Can race of infant and birth mother play a part in incidence of hypospadias?  Race of mothers  - especially of those who were vegetarian - who participated in this study was not mentioned.  The study failed to describe in detail the serving size of soy products consumed by vegetarians (number of times per week given but nothing more detailed).  Serum lab values of phytoestrogens or urinary levels of isoflavones during the different weeks of pregnancy would have been very beneficial in supporting the author's conclusions.
Quality Criteria Checklist: Primary Research
Relevance Questions
  1. Would implementing the studied intervention or procedure (if found successful) result in improved outcomes for the patients/clients/population group? (Not Applicable for some epidemiological studies) Yes
  2. Did the authors study an outcome (dependent variable) or topic that the patients/clients/population group would care about? Yes
  3. Is the focus of the intervention or procedure (independent variable) or topic of study a common issue of concern to dieteticspractice? Yes
  4. Is the intervention or procedure feasible? (NA for some epidemiological studies) N/A
 
Validity Questions
1. Was the research question clearly stated? Yes
  1.1. Was (were) the specific intervention(s) or procedure(s) [independent variable(s)] identified? Yes
  1.2. Was (were) the outcome(s) [dependent variable(s)] clearly indicated? Yes
  1.3. Were the target population and setting specified? Yes
2. Was the selection of study subjects/patients free from bias? Yes
  2.1. Were inclusion/exclusion criteria specified (e.g., risk, point in disease progression, diagnostic or prognosis criteria), and with sufficient detail and without omitting criteria critical to the study? No
  2.2. Were criteria applied equally to all study groups? Yes
  2.3. Were health, demographics, and other characteristics of subjects described? No
  2.4. Were the subjects/patients a representative sample of the relevant population? Yes
3. Were study groups comparable? No
  3.1. Was the method of assigning subjects/patients to groups described and unbiased? (Method of randomization identified if RCT) N/A
  3.2. Were distribution of disease status, prognostic factors, and other factors (e.g., demographics) similar across study groups at baseline? Yes
  3.3. Were concurrent controls or comparisons used? (Concurrent preferred over historical control or comparison groups.) Yes
  3.4. If cohort study or cross-sectional study, were groups comparable on important confounding factors and/or were preexisting differences accounted for by using appropriate adjustments in statistical analysis? No
  3.5. If case control study, were potential confounding factors comparable for cases and controls? (If case series or trial with subjects serving as own control, this criterion is not applicable.) N/A
  3.6. If diagnostic test, was there an independent blind comparison with an appropriate reference standard (e.g., "gold standard")? N/A
4. Was method of handling withdrawals described? No
  4.1. Were follow-up methods described and the same for all groups? No
  4.2. Was the number, characteristics of withdrawals (i.e., dropouts, lost to follow up, attrition rate) and/or response rate (cross-sectional studies) described for each group? (Follow up goal for a strong study is 80%.) No
  4.3. Were all enrolled subjects/patients (in the original sample) accounted for? No
  4.4. Were reasons for withdrawals similar across groups? No
  4.5. If diagnostic test, was decision to perform reference test not dependent on results of test under study? N/A
5. Was blinding used to prevent introduction of bias? Yes
  5.1. In intervention study, were subjects, clinicians/practitioners, and investigators blinded to treatment group, as appropriate? N/A
  5.2. Were data collectors blinded for outcomes assessment? (If outcome is measured using an objective test, such as a lab value, this criterion is assumed to be met.) Yes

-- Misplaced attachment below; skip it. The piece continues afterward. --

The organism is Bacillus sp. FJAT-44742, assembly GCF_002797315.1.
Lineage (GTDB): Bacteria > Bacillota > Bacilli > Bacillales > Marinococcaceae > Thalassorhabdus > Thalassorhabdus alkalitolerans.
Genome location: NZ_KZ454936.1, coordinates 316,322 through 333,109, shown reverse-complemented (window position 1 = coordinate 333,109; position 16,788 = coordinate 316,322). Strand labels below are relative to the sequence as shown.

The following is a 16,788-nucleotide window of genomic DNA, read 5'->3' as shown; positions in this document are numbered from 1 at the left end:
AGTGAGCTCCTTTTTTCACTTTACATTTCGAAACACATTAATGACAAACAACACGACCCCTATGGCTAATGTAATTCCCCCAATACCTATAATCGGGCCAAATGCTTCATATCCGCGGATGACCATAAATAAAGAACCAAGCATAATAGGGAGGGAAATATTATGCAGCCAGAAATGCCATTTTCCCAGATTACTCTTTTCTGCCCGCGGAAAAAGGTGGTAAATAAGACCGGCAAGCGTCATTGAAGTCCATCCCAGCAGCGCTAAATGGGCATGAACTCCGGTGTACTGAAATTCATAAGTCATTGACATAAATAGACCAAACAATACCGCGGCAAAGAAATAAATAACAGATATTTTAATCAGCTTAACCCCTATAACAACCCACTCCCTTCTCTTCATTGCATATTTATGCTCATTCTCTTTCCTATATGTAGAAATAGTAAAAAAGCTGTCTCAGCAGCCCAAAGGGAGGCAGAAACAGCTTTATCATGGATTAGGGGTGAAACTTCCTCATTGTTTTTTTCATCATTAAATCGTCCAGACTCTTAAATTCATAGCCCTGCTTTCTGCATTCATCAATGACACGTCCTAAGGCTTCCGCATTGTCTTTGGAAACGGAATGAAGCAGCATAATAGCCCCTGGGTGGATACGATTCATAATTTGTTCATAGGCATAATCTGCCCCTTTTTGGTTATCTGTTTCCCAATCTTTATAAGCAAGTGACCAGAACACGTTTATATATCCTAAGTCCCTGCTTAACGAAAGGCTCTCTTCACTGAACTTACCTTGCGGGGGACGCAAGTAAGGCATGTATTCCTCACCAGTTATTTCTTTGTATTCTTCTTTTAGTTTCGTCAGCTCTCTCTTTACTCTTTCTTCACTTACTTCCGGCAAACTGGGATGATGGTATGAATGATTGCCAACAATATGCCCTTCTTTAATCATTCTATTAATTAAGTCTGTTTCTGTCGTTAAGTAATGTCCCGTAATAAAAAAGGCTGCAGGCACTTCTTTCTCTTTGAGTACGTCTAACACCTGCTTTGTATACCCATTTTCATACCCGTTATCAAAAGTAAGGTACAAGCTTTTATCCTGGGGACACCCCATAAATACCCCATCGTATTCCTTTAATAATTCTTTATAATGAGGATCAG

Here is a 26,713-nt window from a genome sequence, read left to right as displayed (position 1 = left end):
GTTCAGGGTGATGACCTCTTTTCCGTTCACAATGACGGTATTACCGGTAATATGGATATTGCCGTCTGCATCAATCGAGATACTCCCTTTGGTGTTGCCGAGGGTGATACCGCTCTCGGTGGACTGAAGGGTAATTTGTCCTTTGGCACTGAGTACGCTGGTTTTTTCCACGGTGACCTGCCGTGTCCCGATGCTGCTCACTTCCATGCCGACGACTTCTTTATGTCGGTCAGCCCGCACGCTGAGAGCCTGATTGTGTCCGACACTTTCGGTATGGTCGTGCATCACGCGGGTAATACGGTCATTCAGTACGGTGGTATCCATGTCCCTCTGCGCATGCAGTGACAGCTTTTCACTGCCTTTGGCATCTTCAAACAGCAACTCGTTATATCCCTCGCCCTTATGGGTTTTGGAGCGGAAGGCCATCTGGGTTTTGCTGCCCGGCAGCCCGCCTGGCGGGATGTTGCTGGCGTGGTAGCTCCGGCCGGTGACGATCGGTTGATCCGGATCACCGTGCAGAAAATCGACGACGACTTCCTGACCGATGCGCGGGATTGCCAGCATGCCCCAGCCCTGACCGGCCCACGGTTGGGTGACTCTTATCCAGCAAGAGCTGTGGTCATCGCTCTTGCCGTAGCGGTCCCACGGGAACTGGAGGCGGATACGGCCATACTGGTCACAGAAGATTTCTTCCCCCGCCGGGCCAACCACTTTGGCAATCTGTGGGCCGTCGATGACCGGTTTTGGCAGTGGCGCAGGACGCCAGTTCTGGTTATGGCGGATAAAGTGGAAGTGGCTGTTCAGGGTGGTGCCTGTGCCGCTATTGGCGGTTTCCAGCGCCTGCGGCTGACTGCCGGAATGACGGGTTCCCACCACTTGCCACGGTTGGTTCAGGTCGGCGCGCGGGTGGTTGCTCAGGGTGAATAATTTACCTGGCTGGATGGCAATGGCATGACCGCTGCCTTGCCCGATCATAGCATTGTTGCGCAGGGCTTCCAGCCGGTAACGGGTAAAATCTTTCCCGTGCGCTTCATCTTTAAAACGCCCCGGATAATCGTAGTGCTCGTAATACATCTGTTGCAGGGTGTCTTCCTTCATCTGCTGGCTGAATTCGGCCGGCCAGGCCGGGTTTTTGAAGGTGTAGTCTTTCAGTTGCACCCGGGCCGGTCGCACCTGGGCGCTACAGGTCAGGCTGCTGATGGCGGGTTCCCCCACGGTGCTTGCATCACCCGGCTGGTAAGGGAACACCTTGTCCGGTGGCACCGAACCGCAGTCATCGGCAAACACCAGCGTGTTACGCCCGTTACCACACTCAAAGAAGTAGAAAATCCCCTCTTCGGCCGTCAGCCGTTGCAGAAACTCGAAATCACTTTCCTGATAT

5.3. In cohort study or cross-sectional study, were measurements of outcomes and risk factors blinded? Yes
  5.4. In case control study, was case definition explicit and case ascertainment not influenced by exposure status? N/A
  5.5. In diagnostic study, were test results blinded to patient history and other test results? N/A
6. Were intervention/therapeutic regimens/exposure factor or procedure and any comparison(s) described in detail? Were interveningfactors described? Yes
  6.1. In RCT or other intervention trial, were protocols described for all regimens studied? N/A
  6.2. In observational study, were interventions, study settings, and clinicians/provider described? Yes
  6.3. Was the intensity and duration of the intervention or exposure factor sufficient to produce a meaningful effect? Yes
  6.4. Was the amount of exposure and, if relevant, subject/patient compliance measured? No
  6.5. Were co-interventions (e.g., ancillary treatments, other therapies) described? Yes
  6.6. Were extra or unplanned treatments described? No
  6.7. Was the information for 6.4, 6.5, and 6.6 assessed the same way for all groups? Yes
  6.8. In diagnostic study, were details of test administration and replication sufficient? N/A
7. Were outcomes clearly defined and the measurements valid and reliable? No
  7.1. Were primary and secondary endpoints described and relevant to the question? Yes
  7.2. Were nutrition measures appropriate to question and outcomes of concern? No
  7.3. Was the period of follow-up long enough for important outcome(s) to occur? Yes
  7.4. Were the observations and measurements based on standard, valid, and reliable data collection instruments/tests/procedures? Yes
  7.5. Was the measurement of effect at an appropriate level of precision? No
  7.6. Were other factors accounted for (measured) that could affect outcomes? No
  7.7. Were the measurements conducted consistently across groups? Yes
8. Was the statistical analysis appropriate for the study design and type of outcome indicators? Yes
  8.1. Were statistical analyses adequately described and the results reported appropriately? Yes
  8.2. Were correct statistical tests used and assumptions of test not violated? Yes
  8.3. Were statistics reported with levels of significance and/or confidence intervals? Yes
  8.4. Was "intent to treat" analysis of outcomes done (and as appropriate, was there an analysis of outcomes for those maximally exposed or a dose-response analysis)? N/A
  8.5. Were adequate adjustments made for effects of confounding factors that might have affected the outcomes (e.g., multivariate analyses)? Yes
  8.6. Was clinical significance as well as statistical significance reported? Yes
  8.7. If negative findings, was a power calculation reported to address type 2 error? N/A
9. Are conclusions supported by results with biases and limitations taken into consideration? Yes
  9.1. Is there a discussion of findings? Yes
  9.2. Are biases and study limitations identified and discussed? Yes
10. Is bias due to study's funding or sponsorship unlikely? Yes
  10.1. Were sources of funding and investigators' affiliations described? Yes
  10.2. Was the study free from apparent conflict of interest? Yes